A Lazy Deuce discovery note from the rare issues of the Second
National Bank of Lansing, Michigan, has surfaced, making it only the
fifth national bank note of any denomination known from the bank, and
the only one of the $2 denomination.
The Original Series $2 national bank note, Friedberg 387a, is graded
Choice Fine 15 by Paper Money Guaranty and was reported by Liberty
Coin Service, located in Lansing. Tom Coulson, the firm’s CEO, said
the note’s owner was a serious collector from the eastern United
States, who sold him the note in part because of his firm’s location.
Three of the other notes known from the Second National Bank, which
liquidated in 1884, are $1 issues, two from the Original Series and
one from Series 1875. The other is a $5 national of 1875.
The $1 and $2 notes were printed on the same sheet of four, usually
in a combination of $1-$1-$1-$2.
Coulson said, “The US Government only issued 1,600 of these Original
Series $2.00 Notes for the Second National Bank of Lansing. It later
issued 230 more Series of 1875 $2.00 notes for the bank, with no known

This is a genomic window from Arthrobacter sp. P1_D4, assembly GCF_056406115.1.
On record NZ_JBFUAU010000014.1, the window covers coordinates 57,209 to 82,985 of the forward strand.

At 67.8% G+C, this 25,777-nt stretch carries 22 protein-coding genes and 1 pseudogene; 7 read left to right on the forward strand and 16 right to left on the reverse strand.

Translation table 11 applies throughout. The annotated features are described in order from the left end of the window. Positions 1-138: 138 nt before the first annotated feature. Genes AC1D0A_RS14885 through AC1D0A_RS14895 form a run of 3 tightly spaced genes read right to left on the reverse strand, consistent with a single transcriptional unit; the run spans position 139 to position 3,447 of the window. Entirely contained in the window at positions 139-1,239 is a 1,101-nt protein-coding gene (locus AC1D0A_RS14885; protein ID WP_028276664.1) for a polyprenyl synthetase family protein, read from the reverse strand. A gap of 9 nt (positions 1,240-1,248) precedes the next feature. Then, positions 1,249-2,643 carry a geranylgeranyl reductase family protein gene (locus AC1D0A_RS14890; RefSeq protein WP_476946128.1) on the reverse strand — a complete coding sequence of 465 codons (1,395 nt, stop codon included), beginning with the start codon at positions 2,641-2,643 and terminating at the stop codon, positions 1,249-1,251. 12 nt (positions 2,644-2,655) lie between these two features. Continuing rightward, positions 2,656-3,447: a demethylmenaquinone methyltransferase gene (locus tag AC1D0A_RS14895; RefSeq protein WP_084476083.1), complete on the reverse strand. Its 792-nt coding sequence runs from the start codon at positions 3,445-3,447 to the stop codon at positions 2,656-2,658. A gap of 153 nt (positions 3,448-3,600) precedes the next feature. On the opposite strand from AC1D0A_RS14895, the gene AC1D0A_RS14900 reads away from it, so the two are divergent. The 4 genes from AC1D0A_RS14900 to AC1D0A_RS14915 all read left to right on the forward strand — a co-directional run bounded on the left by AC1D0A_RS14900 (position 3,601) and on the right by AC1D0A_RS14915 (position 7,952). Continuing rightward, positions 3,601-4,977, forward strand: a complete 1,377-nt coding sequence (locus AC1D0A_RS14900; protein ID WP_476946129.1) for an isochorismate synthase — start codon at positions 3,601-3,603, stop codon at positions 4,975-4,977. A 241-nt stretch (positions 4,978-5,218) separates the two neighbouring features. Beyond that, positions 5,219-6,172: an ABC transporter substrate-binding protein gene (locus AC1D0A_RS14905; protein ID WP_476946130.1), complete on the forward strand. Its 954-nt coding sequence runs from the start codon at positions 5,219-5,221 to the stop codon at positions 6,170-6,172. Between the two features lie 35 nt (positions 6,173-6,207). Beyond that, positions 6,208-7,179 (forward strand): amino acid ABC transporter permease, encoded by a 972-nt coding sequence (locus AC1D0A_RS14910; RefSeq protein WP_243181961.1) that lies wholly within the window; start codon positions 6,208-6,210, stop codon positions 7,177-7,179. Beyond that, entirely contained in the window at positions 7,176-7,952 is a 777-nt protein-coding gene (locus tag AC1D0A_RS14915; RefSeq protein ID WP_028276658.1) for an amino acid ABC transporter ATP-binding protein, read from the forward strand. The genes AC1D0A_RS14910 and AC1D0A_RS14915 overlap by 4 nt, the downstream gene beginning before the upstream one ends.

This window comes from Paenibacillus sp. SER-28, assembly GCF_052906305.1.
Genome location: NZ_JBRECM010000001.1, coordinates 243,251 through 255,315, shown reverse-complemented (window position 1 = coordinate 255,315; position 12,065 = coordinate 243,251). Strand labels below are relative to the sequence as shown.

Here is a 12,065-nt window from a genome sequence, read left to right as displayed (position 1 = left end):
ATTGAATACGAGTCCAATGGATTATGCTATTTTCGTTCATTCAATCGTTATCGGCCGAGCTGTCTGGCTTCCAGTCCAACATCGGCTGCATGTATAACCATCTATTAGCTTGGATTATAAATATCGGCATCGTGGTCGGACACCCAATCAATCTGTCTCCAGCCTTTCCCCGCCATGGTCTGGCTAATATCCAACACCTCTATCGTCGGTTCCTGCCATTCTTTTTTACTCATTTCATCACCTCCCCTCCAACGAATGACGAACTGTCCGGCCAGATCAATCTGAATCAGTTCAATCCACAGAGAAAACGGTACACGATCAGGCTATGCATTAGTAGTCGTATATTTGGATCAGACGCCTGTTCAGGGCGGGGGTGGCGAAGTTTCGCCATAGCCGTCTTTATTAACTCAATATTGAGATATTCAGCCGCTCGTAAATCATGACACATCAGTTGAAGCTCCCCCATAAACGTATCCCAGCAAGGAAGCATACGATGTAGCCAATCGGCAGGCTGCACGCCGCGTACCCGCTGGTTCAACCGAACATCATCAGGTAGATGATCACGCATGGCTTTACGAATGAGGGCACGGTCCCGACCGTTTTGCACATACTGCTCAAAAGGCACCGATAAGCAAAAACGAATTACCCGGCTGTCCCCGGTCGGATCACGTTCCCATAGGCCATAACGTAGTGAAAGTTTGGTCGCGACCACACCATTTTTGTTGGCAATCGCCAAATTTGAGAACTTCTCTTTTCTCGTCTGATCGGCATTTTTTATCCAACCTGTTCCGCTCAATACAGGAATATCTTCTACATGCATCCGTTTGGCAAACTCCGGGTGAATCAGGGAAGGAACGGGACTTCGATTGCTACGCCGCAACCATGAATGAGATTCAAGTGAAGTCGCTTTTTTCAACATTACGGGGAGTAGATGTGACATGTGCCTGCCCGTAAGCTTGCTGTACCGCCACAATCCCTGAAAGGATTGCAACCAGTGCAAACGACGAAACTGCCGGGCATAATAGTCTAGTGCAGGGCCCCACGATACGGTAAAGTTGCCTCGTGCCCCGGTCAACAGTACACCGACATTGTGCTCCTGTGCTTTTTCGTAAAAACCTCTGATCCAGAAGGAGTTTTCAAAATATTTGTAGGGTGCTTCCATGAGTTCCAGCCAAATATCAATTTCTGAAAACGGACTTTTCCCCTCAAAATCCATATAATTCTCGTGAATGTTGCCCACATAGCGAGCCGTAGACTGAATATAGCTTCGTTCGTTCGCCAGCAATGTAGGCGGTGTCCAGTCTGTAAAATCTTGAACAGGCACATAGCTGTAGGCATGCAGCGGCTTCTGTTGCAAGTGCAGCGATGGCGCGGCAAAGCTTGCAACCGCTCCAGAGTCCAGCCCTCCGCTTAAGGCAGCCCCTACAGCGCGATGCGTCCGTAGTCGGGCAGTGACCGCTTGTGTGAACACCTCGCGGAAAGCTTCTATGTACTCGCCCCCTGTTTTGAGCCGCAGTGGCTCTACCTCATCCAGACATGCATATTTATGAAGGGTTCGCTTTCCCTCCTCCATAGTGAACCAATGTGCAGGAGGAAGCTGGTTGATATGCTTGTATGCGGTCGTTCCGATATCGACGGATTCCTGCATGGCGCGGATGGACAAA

survivors. That makes this note the only known surviving $2.00 Note on
any Lansing bank as none of the other banks issued a $2.00.”
Inside Coin World: What causes these unusual
errors? Coins struck by dual misaligned dies and coins
with adjustment marks are among the subjects of our columns this
week, found exclusively in the print and digital editions of Coin World.
The note has the Treasury signatures of Register Stoddard B. Colby
and Treasurer Francis E. Spinner. The bank signatures are of James I.
Mead as president and Joseph Mills as cashier, who served in these
positions from 1864 to 1867.
The $2 national bank note is called a “Lazy Deuce” because of the
large recumbent number 2 on the face, which also has the vignette
Stars and Stripes. The back shows the vignette Sir Walter
Raleigh Presenting Corn and Tobacco to the English.
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